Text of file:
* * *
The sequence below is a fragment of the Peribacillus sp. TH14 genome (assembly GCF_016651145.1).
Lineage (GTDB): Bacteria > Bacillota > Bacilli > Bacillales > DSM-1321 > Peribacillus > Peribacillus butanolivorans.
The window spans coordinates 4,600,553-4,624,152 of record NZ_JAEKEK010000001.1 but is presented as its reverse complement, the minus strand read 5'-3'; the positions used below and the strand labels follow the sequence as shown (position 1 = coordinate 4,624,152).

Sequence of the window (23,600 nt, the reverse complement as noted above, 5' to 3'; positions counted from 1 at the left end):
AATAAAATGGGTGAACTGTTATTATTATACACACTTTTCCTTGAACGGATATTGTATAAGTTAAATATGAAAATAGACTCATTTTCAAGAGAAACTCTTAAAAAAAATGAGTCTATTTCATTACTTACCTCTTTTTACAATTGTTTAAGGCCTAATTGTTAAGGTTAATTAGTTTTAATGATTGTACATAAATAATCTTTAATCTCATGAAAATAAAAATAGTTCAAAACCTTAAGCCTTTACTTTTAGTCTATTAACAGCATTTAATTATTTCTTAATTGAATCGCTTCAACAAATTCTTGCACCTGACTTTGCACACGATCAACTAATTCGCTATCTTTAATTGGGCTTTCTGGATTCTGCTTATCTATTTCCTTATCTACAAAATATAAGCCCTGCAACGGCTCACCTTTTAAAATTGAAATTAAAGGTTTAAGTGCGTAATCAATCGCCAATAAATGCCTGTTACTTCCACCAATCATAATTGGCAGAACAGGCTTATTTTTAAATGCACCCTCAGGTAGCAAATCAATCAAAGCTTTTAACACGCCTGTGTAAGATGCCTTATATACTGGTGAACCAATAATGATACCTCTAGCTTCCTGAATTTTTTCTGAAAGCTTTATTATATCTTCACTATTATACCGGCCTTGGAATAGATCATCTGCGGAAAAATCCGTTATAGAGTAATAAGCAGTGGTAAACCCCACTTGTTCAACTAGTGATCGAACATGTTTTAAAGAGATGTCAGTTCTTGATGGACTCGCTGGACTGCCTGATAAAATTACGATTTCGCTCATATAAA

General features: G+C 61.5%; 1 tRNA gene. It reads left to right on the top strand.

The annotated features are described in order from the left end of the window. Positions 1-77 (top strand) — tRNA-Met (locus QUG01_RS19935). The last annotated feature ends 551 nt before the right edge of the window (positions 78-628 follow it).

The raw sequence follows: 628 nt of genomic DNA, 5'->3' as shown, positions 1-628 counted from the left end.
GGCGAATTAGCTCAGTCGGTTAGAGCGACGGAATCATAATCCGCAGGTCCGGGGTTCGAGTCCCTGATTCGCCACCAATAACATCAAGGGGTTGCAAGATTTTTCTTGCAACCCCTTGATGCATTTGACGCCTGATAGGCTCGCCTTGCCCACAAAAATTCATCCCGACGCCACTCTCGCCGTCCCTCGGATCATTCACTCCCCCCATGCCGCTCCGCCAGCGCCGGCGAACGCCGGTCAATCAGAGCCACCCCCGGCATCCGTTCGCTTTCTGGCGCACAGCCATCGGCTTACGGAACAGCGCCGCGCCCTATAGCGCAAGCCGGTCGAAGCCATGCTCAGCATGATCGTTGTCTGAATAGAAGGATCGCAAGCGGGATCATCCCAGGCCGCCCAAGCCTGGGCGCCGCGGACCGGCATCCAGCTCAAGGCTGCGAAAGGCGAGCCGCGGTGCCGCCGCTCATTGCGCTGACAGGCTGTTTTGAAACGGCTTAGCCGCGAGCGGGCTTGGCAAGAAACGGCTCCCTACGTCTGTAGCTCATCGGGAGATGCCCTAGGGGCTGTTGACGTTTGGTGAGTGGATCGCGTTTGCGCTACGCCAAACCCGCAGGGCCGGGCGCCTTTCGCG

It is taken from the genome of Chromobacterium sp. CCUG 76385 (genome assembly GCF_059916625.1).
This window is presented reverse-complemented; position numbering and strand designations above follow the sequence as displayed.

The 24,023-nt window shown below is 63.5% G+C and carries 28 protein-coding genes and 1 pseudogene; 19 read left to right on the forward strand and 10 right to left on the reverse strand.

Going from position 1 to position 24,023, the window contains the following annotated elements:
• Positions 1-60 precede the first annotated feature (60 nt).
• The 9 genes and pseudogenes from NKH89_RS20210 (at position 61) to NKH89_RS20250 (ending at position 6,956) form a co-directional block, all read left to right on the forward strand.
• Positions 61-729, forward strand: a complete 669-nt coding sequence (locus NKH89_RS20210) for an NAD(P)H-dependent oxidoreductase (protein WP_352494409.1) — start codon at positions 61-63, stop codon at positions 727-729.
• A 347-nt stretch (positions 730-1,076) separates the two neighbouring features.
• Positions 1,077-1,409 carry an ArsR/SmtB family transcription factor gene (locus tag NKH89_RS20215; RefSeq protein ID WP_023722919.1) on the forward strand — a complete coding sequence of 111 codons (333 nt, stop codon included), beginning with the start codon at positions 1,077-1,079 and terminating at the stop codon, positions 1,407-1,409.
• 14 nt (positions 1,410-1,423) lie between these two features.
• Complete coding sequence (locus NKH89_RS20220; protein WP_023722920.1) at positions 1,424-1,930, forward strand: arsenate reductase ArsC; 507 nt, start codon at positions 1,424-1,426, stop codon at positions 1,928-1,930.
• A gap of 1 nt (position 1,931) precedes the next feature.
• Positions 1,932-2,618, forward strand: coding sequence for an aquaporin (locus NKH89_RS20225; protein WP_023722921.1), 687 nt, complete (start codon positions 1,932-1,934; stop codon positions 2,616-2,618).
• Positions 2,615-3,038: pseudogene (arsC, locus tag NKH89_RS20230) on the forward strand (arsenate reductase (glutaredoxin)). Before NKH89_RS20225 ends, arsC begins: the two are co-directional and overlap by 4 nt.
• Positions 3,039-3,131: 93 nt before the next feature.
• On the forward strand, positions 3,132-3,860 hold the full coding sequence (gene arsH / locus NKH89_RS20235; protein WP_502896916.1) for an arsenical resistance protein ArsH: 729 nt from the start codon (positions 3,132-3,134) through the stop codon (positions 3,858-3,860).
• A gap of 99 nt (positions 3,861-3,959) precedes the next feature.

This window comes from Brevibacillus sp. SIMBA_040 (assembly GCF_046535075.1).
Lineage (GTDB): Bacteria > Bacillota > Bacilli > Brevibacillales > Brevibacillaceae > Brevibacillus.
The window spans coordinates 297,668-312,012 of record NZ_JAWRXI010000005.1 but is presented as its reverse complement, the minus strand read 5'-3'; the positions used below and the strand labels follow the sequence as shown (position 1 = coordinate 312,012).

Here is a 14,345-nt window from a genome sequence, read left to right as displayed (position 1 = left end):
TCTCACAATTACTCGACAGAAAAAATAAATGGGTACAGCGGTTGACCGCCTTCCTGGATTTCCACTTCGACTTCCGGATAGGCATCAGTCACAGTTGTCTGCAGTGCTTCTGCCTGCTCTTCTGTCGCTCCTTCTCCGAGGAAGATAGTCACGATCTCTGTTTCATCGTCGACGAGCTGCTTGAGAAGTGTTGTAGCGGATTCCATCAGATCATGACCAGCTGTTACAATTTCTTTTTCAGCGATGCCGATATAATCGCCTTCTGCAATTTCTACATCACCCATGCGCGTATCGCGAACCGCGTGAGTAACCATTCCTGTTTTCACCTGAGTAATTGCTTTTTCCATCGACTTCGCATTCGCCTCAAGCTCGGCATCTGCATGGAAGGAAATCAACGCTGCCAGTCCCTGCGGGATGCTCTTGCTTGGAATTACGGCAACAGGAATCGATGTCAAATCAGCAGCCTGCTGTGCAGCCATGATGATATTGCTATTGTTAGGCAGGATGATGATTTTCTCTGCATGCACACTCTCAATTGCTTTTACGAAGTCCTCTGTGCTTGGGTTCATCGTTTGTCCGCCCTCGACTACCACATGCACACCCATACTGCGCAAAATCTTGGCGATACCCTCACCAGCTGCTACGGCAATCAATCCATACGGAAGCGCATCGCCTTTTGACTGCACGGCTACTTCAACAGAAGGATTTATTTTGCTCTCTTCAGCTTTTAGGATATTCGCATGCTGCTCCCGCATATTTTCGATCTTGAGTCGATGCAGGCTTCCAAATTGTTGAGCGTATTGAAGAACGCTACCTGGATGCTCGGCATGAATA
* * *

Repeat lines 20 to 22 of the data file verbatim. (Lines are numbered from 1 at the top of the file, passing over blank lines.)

• Complete coding sequence (locus NKH89_RS20220; protein WP_023722920.1) at positions 1,424-1,930, forward strand: arsenate reductase ArsC; 507 nt, start codon at positions 1,424-1,426, stop codon at positions 1,928-1,930.
• A gap of 1 nt (position 1,931) precedes the next feature.
• Positions 1,932-2,618, forward strand: coding sequence for an aquaporin (locus NKH89_RS20225; protein WP_023722921.1), 687 nt, complete (start codon positions 1,932-1,934; stop codon positions 2,616-2,618).